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#getting-started
Title
# getting-started
r

Rob Elliot

03/21/2024, 7:20 PM
I'm sure this is old news and a sign of how little I read, but... I've often found myself hankering for the ability to declare a type I don't own implements an interface the way you can in Haskell - I just had a revelation that of course you can:
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package module1

data class Thing1(val name: String)

package module2

interface Named {
  val name: String
}

fun Thing1.asNamed() = object : Named {
  override val name: String = <mailto:this@asNamed.name|this@asNamed.name>
}
Does this seem wise? First thing that strikes me is that the anonymous object's equals, hashCode and toString are not going to be nice...
j

Jeff Lockhart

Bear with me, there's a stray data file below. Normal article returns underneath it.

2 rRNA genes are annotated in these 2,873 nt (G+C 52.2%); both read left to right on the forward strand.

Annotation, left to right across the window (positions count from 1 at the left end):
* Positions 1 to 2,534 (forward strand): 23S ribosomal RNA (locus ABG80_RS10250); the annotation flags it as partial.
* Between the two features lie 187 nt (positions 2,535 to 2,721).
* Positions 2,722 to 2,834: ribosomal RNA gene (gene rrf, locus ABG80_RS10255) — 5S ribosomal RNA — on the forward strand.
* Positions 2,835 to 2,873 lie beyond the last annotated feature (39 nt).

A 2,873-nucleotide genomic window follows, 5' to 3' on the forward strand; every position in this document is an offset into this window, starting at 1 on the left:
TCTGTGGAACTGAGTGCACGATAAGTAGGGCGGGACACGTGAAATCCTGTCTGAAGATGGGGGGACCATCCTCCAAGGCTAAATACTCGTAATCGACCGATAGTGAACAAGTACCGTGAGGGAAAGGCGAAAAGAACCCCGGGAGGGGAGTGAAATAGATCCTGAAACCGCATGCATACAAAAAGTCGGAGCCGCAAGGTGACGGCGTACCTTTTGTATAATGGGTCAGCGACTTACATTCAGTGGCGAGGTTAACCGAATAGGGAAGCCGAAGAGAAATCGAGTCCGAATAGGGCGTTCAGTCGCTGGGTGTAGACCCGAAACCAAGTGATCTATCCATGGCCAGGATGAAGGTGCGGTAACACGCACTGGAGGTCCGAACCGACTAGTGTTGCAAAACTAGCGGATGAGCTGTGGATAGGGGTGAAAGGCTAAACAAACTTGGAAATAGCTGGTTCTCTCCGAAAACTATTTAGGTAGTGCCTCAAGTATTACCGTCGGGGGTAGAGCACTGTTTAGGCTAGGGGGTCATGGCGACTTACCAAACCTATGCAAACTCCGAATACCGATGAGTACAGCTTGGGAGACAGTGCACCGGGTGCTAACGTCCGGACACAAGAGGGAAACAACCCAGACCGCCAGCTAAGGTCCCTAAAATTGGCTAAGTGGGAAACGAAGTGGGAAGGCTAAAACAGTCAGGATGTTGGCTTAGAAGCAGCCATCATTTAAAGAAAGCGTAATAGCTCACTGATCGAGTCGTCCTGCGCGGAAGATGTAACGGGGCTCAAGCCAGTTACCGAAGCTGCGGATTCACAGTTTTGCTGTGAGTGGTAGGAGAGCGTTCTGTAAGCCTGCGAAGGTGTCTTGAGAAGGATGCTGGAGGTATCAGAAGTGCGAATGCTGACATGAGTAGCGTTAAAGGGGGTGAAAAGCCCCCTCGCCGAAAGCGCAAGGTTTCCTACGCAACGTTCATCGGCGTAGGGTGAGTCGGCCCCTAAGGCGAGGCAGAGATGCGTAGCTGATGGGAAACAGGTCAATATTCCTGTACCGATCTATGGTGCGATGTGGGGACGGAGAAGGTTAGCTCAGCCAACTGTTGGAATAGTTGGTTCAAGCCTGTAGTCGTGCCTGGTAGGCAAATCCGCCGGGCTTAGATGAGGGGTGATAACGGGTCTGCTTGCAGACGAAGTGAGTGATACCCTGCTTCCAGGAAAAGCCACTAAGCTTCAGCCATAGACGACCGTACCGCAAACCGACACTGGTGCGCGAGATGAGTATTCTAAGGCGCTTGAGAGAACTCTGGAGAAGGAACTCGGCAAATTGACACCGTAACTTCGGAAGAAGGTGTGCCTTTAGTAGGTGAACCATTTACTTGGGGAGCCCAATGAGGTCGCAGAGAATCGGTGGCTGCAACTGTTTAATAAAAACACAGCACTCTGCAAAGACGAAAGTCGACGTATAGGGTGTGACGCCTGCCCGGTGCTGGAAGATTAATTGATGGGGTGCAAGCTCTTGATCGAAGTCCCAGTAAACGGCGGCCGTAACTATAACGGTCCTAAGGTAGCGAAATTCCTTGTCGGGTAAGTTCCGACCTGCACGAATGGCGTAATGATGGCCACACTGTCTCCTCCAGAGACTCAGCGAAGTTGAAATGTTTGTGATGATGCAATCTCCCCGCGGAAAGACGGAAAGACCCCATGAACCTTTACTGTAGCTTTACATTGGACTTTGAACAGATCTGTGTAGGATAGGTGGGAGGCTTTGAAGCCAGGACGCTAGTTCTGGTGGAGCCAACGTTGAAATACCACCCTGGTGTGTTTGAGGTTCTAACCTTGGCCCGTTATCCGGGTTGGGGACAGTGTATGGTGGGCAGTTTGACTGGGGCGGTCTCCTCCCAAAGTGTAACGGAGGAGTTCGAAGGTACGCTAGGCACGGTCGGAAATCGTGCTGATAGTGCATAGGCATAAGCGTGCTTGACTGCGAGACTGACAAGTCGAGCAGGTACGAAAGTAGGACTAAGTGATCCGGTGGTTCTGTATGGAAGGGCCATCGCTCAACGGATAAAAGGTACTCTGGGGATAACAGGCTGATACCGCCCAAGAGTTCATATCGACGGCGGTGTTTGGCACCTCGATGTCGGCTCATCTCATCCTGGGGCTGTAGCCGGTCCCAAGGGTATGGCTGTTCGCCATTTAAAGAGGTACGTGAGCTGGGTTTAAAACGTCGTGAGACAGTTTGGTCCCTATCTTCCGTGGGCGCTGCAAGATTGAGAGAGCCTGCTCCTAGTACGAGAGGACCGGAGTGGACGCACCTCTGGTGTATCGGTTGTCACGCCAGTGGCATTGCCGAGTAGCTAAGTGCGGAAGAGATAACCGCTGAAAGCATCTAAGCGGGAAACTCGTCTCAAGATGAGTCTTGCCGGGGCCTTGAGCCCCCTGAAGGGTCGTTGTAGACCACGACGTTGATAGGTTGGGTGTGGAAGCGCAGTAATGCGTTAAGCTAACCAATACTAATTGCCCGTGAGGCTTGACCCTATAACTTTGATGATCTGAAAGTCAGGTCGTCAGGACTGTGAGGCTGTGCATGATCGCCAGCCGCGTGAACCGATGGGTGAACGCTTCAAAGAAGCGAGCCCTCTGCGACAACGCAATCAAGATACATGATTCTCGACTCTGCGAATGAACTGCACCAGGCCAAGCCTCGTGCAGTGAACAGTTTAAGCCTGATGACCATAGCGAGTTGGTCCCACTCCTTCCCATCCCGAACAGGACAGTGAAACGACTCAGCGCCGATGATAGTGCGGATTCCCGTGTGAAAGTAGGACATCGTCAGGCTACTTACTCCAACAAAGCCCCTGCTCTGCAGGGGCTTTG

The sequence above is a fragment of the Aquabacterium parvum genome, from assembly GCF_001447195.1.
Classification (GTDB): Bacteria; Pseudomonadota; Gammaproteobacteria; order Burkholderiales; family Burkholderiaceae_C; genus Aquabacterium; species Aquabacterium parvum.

03/21/2024, 7:41 PM
equals, hashCode and toString are not going to be nice
You could overcome this with a class like this one I use in my KMP library to wrap platform implementations. It also has an
actual
property to access the wrapped object directly.
r

Rob Elliot

03/21/2024, 7:42 PM
Good idea, that’s nice
j

Jeff Lockhart

03/21/2024, 7:51 PM
I also have one that wraps Objective-C `NSObject`s for Kotlin/Native as well. I'm using a similar concept, just with expect/actual classes rather than interfaces.
y

Youssef Shoaib [MOD]

03/21/2024, 8:23 PM
If you control the interface, you can actually do a typeclass-esque pattern with contexts:
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interface Summable<T> {
operator fun T.plus(other: T): T
}
object IntSummable: Summable<Int> { ... }
context(Summable<T>) fun List<T>.sum() = ...
// Usage
with(IntSummable) { myList.sum() }
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